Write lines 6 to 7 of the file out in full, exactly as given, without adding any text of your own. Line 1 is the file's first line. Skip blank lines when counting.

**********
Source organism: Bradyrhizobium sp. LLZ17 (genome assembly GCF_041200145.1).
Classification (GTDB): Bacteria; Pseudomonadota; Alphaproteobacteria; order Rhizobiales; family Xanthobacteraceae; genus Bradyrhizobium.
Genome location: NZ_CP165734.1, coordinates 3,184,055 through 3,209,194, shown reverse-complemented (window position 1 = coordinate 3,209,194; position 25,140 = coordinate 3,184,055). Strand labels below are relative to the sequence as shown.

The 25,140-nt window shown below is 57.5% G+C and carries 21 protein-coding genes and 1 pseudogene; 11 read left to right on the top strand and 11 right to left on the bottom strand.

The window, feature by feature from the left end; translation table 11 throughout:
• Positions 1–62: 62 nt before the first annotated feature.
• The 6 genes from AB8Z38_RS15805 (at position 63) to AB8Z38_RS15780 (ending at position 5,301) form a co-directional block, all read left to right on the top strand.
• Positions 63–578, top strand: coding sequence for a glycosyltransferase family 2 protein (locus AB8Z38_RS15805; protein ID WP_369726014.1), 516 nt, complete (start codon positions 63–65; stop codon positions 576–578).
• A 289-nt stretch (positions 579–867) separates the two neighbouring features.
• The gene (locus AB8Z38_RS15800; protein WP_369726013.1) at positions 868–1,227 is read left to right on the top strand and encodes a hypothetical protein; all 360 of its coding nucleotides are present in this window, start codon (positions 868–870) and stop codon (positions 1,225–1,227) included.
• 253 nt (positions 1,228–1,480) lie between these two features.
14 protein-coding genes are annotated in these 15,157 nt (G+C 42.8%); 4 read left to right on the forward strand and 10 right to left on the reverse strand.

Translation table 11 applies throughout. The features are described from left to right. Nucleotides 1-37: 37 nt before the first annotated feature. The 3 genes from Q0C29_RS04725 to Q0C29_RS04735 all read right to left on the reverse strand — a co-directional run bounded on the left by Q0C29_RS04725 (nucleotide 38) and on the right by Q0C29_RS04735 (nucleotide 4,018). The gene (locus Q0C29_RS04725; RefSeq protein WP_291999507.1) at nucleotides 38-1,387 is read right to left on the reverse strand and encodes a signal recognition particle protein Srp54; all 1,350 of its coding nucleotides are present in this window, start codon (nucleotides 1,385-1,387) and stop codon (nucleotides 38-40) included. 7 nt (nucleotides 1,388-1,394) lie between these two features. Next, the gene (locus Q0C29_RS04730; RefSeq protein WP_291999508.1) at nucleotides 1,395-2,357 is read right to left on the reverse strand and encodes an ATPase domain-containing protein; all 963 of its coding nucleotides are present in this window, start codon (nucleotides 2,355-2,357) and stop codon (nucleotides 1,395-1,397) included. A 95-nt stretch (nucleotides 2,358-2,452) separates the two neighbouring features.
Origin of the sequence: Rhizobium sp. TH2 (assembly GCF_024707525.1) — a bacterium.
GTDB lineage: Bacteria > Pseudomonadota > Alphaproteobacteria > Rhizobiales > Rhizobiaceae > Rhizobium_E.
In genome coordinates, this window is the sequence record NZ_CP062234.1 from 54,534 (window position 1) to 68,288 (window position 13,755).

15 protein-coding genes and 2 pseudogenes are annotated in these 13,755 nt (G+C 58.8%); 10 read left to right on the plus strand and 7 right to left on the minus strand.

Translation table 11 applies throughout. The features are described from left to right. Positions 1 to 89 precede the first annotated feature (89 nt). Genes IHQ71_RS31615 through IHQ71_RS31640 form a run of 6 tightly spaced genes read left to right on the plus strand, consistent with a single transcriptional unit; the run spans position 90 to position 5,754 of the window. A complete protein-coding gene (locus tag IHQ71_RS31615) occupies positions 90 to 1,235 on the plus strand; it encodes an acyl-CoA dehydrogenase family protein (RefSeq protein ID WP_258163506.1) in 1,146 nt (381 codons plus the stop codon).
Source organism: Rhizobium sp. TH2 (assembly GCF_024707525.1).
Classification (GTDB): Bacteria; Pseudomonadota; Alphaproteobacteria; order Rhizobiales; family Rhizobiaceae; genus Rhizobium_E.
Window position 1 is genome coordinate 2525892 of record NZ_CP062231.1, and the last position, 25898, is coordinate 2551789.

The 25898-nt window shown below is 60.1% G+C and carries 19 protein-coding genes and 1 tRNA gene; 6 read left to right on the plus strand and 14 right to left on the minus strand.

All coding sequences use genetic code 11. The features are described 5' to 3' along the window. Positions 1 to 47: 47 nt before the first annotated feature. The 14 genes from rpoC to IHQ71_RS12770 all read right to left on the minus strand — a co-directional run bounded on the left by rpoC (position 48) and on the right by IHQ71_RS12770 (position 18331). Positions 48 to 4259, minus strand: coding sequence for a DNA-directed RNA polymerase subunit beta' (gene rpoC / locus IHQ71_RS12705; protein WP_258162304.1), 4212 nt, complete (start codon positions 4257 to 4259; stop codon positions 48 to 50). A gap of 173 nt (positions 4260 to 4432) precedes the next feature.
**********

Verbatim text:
• Positions 1–62: 62 nt before the first annotated feature.
• The 6 genes from AB8Z38_RS15805 (at position 63) to AB8Z38_RS15780 (ending at position 5,301) form a co-directional block, all read left to right on the top strand.